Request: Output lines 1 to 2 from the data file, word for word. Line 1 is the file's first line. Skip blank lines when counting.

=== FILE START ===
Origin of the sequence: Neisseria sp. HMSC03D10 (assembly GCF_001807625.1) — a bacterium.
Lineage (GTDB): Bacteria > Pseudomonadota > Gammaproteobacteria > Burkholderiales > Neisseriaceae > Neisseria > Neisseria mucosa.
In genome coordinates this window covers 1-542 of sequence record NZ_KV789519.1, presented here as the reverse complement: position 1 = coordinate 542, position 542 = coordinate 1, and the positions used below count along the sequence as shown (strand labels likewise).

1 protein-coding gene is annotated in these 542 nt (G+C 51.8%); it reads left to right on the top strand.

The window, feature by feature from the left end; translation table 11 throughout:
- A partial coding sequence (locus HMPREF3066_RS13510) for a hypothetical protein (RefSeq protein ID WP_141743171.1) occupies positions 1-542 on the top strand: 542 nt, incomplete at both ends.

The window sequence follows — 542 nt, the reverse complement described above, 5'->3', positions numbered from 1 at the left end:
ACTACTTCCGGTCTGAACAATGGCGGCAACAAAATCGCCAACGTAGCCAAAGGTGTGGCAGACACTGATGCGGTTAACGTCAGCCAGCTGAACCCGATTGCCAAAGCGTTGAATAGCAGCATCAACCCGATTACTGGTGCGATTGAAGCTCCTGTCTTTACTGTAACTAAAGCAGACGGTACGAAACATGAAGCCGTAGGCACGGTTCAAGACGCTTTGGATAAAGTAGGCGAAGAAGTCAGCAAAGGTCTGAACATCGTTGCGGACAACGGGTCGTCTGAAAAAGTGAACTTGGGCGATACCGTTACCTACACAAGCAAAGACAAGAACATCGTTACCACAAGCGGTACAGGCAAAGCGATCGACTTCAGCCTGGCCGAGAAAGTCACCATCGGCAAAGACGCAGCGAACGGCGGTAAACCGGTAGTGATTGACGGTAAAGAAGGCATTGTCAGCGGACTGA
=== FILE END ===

Origin of the sequence: Neisseria sp. HMSC03D10 (assembly GCF_001807625.1) — a bacterium.
Lineage (GTDB): Bacteria > Pseudomonadota > Gammaproteobacteria > Burkholderiales > Neisseriaceae > Neisseria > Neisseria mucosa.